And with the 6th overall pick in the draft the Seattle Mariners select Alex Jackson. Having the sixth pick in the draft is a bittersweet type feeling.
Having a high draft pick gives you the chance at picking the top draft prospects who could become the next greats in the game.
On the other hand, to get that pick your team most likely had a very disappointing season. Mariners did not get the best of either world.
Not only did they have yet another losing season last year but they did not get a top 5 pick in the draft.
Oh well, they still were able to pick a player who is regarded as one of the best prep bats in the draft.
It’s exciting to see the Mariners draft a player out of high school rather than college. While the risk is always higher as many come in as raw talent that needs fine tuning, they usually carry a higher ceiling than those drafted out of college.
It’s good the Mariners are able to bring in fresh talent to their farm system as it had started to look depleted.
Outside of D.J. Peterson there isn’t a lot left in the system. Having a good farm is what will solidify success for the long term.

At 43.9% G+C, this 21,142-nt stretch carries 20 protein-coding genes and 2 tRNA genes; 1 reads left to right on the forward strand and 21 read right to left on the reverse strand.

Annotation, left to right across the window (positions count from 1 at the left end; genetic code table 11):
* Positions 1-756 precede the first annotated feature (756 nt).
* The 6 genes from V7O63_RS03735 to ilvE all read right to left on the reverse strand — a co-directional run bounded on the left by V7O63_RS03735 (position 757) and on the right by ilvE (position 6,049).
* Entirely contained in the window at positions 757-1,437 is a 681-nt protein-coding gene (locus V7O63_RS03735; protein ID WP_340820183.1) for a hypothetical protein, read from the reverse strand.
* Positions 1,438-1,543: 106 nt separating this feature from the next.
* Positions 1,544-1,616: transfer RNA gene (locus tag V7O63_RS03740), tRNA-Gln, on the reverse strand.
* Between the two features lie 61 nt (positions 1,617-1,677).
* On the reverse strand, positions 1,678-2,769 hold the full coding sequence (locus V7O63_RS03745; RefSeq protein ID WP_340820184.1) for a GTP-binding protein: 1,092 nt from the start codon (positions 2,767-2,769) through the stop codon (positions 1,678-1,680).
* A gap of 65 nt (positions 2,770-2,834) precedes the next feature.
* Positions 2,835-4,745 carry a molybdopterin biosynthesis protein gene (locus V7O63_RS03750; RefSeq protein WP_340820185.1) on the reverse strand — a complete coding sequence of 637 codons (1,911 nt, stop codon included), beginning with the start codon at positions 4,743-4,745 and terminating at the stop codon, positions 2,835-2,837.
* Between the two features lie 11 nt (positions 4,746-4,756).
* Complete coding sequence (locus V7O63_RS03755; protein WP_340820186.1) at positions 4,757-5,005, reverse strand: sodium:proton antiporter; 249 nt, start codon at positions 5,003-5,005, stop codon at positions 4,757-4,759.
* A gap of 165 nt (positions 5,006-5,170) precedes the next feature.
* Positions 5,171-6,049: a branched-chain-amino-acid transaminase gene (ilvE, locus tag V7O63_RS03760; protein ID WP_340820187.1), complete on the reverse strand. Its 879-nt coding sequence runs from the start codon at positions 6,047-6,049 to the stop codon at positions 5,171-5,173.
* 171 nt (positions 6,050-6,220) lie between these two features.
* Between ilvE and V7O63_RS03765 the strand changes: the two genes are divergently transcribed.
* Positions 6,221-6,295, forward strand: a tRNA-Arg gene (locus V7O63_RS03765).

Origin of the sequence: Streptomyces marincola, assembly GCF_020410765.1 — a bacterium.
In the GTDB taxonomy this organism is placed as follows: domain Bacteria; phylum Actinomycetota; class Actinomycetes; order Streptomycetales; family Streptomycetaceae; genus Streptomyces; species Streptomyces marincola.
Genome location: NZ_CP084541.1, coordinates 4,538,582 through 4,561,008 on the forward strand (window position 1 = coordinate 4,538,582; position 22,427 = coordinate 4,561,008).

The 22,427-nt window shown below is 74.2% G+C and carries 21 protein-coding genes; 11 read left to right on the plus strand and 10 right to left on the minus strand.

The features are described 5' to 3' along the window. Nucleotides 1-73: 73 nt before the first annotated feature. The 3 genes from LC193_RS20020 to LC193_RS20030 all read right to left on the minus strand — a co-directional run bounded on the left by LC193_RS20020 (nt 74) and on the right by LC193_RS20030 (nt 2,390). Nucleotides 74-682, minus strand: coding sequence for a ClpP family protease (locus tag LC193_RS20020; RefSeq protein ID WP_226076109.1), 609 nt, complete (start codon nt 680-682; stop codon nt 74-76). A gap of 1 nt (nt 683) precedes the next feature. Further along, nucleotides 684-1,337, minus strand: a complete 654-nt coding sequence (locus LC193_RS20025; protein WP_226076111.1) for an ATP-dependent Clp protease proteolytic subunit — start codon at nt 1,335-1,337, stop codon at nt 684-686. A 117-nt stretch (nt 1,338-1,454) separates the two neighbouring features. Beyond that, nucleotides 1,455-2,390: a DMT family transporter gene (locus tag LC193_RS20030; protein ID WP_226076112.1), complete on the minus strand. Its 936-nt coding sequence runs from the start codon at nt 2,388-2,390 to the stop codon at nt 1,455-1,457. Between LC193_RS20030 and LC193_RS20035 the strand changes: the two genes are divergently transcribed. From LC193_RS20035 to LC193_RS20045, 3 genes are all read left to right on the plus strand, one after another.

While we have seen several top prospects not turn into stars, building from the bottom up is the correct way to make a playoff team.
The Mariners are doing everything right and now that they have an offensive star of their own in Robinson Cano to build around.
The team is starting to look like a fringe playoff team as they are tied for the second wildcard spot.
Come the trade deadline they can end up as buyers rather than sellers. While this is very exciting for a team that hasn’t seen the playoffs since 2001 but they cannot be too trigger happy with their trade options.
Quick fixes with aging veteran players will make them slightly better for the rest of the season but down the road will hurt them far more.
Cano will be with the team for the next ten seasons. Think of how much time is actually passing during his contract.
It’s a guarantee that we don’t even know the names of players who will be considered the stars of the game when he’s playing out the last year of that contract. And by that time it will have been a while since he was considered elite.
My point is that while Cano is hitting well right now and needs more consistent back up in this lineup but there needs to be a limit on what the Mariners are willing to give up.
Selling the farm now could end with a playoff run now but soon Cano will start to age and there will be no help on the way.
The team and its fans are itching for the playoffs considering the playoff drought its currently experiencing.
If by the end of June they find themselves in a similar position as they are in now then they must consider themselves buyers and improve the roster, however; low cost trade options should be their main focus.
Those options will present themselves closer to the deadline. Until then, let’s hope they keep up with the competition.
Tags: Seattle Mariners